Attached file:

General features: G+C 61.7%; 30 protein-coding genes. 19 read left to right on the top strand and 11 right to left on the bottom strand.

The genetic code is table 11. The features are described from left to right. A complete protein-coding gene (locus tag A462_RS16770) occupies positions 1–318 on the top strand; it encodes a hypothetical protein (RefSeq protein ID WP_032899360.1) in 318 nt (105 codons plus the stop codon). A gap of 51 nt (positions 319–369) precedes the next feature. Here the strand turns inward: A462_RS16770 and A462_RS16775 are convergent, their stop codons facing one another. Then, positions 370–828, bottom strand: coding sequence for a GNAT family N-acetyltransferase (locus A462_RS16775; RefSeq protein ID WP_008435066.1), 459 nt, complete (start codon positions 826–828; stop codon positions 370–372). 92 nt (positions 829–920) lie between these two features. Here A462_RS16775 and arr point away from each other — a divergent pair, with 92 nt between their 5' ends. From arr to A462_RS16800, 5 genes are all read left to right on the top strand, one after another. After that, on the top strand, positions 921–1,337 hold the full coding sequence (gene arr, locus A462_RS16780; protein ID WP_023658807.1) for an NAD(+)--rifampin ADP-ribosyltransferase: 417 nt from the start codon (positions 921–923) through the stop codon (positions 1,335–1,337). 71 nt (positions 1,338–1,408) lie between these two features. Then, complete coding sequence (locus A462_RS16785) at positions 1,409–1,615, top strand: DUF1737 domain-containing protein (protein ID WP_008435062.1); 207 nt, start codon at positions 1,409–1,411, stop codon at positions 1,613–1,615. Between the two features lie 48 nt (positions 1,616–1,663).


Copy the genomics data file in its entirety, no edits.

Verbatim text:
General features: G+C 61.7%; 30 protein-coding genes. 19 read left to right on the top strand and 11 right to left on the bottom strand.

The genetic code is table 11. The features are described from left to right. A complete protein-coding gene (locus tag A462_RS16770) occupies positions 1–318 on the top strand; it encodes a hypothetical protein (RefSeq protein ID WP_032899360.1) in 318 nt (105 codons plus the stop codon). A gap of 51 nt (positions 319–369) precedes the next feature. Here the strand turns inward: A462_RS16770 and A462_RS16775 are convergent, their stop codons facing one another. Then, positions 370–828, bottom strand: coding sequence for a GNAT family N-acetyltransferase (locus A462_RS16775; RefSeq protein ID WP_008435066.1), 459 nt, complete (start codon positions 826–828; stop codon positions 370–372). 92 nt (positions 829–920) lie between these two features. Here A462_RS16775 and arr point away from each other — a divergent pair, with 92 nt between their 5' ends. From arr to A462_RS16800, 5 genes are all read left to right on the top strand, one after another. After that, on the top strand, positions 921–1,337 hold the full coding sequence (gene arr, locus A462_RS16780; protein ID WP_023658807.1) for an NAD(+)--rifampin ADP-ribosyltransferase: 417 nt from the start codon (positions 921–923) through the stop codon (positions 1,335–1,337). 71 nt (positions 1,338–1,408) lie between these two features. Then, complete coding sequence (locus A462_RS16785) at positions 1,409–1,615, top strand: DUF1737 domain-containing protein (protein ID WP_008435062.1); 207 nt, start codon at positions 1,409–1,411, stop codon at positions 1,613–1,615. Between the two features lie 48 nt (positions 1,616–1,663).